I had been doing the research. At the time www. Sailnet.com published articles by cruisers and day-sailors. I don’t remember reading any traditional blogs in 2001, but I lived for Sue and Larry’s posts on Sailnet. Both of them had sailed extensively prior to meeting and marrying. Both of them were good at boat repairs. They had purchased a Formosa Peterson 46, moved aboard, and were doing major repairs on the boat, writing eloquently and with humor about the lifestyle. Let me give you an idea of my infatuation with Sue and Larry. EW and I had decided to attend the Newport Boat Show in September, and though we knew we weren’t in the market for a new boat, we eagerly toured all prospects at the show, subjecting them to three tests:
- Was it dog accessible? If Jake couldn’t get down the companionway, we didn’t consider the boat.
- Did EW feel it was well built? If he wasn’t happy, we didn’t consider the boat.
- Did it meet what I thought we needed for a comfortable live-aboard experience? Since I had never lived aboard a boat, I relied on Sue and Larry’s information, saying often something like, “Sue and Larry, said that this cockpit would be very comfortable and safe.” After listening to this drivel for about a half hour, one broker asked me, “This Sue and Larry, are they friends of yours?” EW rolled his eyes and stated, “They don’t even know she exists.”
So, here’s where we were in January of 2002:
- EW was a yacht broker without a boat
- We lived in a fully renovated home – for the most part
- We were empty nesters, except for Jake the Sailor Dog
- We had been forcefully reminded that life is short
- We were ripe for change
- We had good jobs, excellent friends, family close by and far away, ties to the community, and an excellent neighborhood
It was time to shake things up. Early in January, EW proposed a road trip to a junk yard for boats in Massachusetts as he had seen an ad for a Alden 50 that had been in a fire and was for sale. EW is a fearless do-it-yourselfer. Thankfully, even he realized that this charred interior was beyond his capabilities and our time/money. However, I walked around below, observed the layout and stated, “I could live-aboard this.” It was all he needed to hear, and he began to seriously search for our boat.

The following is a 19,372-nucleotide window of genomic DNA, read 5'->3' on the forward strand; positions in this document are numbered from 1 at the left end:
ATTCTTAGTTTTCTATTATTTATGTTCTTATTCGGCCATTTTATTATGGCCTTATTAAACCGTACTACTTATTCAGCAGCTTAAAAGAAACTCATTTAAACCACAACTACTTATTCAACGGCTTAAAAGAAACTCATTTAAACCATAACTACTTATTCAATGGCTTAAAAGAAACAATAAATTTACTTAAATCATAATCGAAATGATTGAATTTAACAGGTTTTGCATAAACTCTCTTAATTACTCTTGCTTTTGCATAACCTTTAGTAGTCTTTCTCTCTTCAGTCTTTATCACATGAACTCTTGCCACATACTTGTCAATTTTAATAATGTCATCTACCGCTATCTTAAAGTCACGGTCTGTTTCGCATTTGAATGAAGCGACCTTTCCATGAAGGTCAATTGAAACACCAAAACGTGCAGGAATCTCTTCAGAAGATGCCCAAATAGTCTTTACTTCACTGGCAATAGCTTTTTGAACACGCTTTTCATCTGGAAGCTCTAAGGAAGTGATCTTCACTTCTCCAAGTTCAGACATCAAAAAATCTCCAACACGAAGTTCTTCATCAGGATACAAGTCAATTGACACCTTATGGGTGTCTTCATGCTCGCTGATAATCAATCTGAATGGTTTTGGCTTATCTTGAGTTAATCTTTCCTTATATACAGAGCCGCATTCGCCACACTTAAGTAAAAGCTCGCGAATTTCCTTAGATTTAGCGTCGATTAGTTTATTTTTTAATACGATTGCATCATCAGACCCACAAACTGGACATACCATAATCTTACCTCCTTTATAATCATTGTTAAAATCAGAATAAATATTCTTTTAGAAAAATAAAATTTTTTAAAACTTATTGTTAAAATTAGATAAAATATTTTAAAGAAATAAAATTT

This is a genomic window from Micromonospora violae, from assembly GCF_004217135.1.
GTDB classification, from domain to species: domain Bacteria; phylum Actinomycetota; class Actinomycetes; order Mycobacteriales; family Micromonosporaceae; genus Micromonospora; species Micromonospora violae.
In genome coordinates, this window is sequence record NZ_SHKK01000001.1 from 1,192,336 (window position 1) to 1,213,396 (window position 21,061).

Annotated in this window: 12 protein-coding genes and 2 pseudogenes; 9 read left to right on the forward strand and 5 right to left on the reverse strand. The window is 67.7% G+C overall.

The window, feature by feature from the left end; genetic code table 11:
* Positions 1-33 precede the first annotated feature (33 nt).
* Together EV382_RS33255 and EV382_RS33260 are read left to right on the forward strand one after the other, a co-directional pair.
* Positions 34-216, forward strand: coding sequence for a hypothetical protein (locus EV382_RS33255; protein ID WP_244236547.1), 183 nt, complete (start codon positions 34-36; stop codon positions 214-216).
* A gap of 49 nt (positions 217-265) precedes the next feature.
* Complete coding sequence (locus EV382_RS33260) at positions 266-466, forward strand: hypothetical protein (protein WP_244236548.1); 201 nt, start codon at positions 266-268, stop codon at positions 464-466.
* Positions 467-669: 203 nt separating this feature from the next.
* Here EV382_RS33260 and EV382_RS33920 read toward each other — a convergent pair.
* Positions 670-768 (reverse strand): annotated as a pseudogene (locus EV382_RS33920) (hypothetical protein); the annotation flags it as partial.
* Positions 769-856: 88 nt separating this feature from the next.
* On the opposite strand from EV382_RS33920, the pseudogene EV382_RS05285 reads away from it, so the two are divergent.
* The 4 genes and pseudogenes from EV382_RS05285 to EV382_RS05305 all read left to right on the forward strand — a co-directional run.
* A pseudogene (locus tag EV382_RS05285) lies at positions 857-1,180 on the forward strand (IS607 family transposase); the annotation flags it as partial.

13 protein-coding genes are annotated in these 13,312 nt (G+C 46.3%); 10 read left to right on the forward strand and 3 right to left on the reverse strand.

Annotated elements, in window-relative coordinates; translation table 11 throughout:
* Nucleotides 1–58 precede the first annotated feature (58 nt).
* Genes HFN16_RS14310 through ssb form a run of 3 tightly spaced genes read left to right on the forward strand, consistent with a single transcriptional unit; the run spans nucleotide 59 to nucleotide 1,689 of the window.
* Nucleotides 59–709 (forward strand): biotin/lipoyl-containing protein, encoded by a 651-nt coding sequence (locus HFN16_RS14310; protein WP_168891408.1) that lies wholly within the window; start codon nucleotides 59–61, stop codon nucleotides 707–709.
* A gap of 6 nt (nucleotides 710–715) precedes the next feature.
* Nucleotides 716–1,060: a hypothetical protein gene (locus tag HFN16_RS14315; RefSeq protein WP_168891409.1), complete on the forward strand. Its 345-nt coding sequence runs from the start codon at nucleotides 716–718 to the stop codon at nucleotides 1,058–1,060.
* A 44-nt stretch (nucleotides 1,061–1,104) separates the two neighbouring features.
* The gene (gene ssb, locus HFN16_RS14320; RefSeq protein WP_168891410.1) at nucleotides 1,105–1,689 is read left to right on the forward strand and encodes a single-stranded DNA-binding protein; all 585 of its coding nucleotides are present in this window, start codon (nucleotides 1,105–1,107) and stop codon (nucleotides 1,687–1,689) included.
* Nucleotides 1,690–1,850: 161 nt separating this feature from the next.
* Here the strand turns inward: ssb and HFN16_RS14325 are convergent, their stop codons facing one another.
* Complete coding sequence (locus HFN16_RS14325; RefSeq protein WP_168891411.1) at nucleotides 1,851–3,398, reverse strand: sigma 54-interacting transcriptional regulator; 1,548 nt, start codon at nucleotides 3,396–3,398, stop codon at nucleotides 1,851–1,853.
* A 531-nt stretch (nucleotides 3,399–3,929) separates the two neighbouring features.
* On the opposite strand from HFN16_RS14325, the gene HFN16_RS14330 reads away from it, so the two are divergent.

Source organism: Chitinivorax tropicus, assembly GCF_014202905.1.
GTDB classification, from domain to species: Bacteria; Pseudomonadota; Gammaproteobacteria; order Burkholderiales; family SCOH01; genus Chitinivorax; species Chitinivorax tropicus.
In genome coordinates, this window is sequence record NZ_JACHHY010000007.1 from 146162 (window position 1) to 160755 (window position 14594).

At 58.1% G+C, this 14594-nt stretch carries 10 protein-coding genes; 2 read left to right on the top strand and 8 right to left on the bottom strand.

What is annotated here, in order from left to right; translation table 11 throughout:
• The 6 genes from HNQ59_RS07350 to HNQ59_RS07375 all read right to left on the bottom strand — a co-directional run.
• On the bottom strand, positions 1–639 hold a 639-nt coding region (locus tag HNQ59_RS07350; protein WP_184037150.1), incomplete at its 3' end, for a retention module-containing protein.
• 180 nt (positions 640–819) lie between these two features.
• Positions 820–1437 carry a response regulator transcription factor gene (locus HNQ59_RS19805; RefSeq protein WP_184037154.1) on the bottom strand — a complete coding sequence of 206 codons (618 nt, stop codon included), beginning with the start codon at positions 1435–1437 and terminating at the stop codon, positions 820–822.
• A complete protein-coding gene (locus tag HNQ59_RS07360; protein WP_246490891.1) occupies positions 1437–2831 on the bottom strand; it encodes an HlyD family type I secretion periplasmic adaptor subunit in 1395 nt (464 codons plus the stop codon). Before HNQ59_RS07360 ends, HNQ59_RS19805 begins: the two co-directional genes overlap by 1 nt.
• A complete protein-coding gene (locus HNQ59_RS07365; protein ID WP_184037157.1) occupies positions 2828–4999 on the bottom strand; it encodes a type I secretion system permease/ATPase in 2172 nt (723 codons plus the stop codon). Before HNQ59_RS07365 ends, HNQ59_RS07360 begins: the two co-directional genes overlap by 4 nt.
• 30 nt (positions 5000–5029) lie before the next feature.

We viewed the boat that was to become La Luna on January 19, 2002 and called our neighbor that afternoon to ask him to recommend a realtor. He immediately stated, “You’re going to sell your house and buy a boat. I hate you.” We actually hadn’t originally planned to go whole hog in that fashion. Well, maybe EW hoped and planned. He played me like a fiddle throughout the month of January. Selling the house was actually my idea – one that would have been difficult for him to propose since I had stated fifteen years prior that “I don’t think I can sell my home and all of my worldly possessions and move on a boat forever.” During January of 2002, he was so cool about the idea and played the devil’s advocate so well that I was pissed. “This was your damn dream! Get excited why don’t you?” Can you here the fiddle music?
We hired someone to survey the boat, re-decorated the upstairs bathroom at the suggestion of our realtor, and accepted the first offer for our home in early February. We closed on the home on March 22nd, and closed on the boat on April 1st, moving into a furnished home in Bath, Maine – closer to the boat. I commuted fifty minutes to work, EW, with a shorter commute, spent evenings at the boatyard working on our new 1985 Cheoy Lee 47,designed by David Pedrick. Jake the Sailor Dog, a victim of divorce, obsessed over the move, and kept one of us in sight at all times. We had a ginormous yard sale at the home before we closed, moved stuff into storage lockers in Portland and the garage at the rental, and had another yard sale in Bath. Between January 19, 2002, and May 19, 2002, we got rid of a whole bunch of our worldly possessions and our home, and moved onto our Love Nest On the Sea to be full-time live-aboards.
It’s a decision I have never regretted.
Below, La Luna, ready for launching.